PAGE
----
Intercommunity Dynamics: For instance the OBCs in the area of Devarh-Bariya were known to hold land as collateral for debts that have been given to the adivasis. They would then change the ownership documents to transfer the land into their own names. This further deepened the divide between the communities legally classified into these categories. This transference of land to non-adivasis is being countered by surrendering the land with the SHGs in exchange for debt which ensures that the ownership remains intact.

Dawa: In cases of love marriages there was a custom where this was not accepted and the bride is sold at a price and sometimes these transactions also involve the exchange of land.

Challenges faced by Widows:

  1. They are very often labelled as Dyan’s as mentioned earlier;
  2. They have no existing support system and this vulnerability prevents them from asserting their rights over land;
  3. They find it extremely difficult to pay for the expenses that need to be incurred for the claiming of rights over land;
  4. Their rights over land are sometimes not recognized because they might remarry or are accused of having an affair; and
  5. As their rights over land are recognized they need assistance to sow land and on occasions they do not receive this support.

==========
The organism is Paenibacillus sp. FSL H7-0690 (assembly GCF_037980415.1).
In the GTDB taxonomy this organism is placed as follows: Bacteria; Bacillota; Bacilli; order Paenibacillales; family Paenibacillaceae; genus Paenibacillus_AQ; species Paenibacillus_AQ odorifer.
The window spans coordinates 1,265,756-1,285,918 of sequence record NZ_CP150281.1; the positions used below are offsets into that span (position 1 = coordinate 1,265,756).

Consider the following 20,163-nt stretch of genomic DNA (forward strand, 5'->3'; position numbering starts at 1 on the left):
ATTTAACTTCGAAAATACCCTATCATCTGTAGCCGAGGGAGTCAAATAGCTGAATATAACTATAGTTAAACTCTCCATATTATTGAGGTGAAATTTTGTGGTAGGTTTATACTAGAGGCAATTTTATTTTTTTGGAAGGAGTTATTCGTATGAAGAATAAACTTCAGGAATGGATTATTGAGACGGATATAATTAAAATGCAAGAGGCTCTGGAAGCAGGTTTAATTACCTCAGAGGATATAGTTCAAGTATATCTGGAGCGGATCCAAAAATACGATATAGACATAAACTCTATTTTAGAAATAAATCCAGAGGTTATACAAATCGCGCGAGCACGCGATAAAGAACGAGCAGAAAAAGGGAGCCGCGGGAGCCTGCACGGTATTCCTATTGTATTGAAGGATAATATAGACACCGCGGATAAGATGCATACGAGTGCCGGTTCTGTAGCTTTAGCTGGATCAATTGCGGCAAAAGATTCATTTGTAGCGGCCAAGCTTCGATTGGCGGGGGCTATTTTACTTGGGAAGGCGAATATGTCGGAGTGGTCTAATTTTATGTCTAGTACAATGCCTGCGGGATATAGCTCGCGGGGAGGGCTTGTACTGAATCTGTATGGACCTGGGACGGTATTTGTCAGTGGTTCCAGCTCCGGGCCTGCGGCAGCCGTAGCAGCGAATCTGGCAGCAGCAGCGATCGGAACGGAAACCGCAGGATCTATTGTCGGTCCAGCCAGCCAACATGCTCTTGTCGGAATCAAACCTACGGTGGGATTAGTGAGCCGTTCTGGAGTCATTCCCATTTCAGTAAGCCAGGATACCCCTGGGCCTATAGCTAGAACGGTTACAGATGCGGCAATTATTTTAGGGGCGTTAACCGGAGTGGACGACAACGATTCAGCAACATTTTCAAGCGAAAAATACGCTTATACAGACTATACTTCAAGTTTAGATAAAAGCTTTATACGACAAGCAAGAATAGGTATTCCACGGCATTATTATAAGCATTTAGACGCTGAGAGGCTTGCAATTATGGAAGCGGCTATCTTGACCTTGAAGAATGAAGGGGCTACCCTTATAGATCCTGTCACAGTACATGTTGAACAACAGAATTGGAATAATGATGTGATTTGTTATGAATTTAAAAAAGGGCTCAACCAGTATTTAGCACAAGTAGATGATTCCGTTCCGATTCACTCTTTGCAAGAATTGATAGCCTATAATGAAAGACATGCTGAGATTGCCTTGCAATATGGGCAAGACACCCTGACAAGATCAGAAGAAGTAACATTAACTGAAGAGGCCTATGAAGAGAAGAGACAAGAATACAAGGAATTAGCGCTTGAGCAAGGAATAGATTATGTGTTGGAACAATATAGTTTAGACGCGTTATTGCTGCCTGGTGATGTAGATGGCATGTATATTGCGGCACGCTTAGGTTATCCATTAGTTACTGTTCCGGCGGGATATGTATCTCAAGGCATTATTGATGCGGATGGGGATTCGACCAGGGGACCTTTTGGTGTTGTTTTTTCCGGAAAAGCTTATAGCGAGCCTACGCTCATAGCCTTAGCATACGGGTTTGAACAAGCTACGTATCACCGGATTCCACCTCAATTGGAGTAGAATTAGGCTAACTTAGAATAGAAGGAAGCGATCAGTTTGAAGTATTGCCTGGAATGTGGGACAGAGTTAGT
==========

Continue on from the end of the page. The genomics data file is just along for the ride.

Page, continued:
Challenges faced by daughters:

  1. In case they have brothers very often they are denied this right when consent from the family is required because she will be married and will be given a share in the land of her husbands house; and
  2. She is often threatened with the ending of relationships with her family.

Challenges faced by single women (ekal nari):

Single women have been described as:

  1. those who have not been married and have no other family alive;
  2. Those who have been married but have no children and their husbands have left them; and
  3. Women who have no existing relational support system.

The challenges faced by them are:

  1. They are also vulnerable to the practice of being called a dakin;
  2. They have difficulty in gathering legal evidence as well as money to support the related expenses of this process.

Bigamy: Another practice among the adivasis in this area is that of bigamy. Usually it is known that young men tend to marry older women which pushes them to marry again. This poses challenges in the event of claiming land rights of women. In most cases the property is equally distributed based on customary law, however this is not always the case and sometimes there are cases of uneven distribution of property rights between different wives.

Click HERE for full report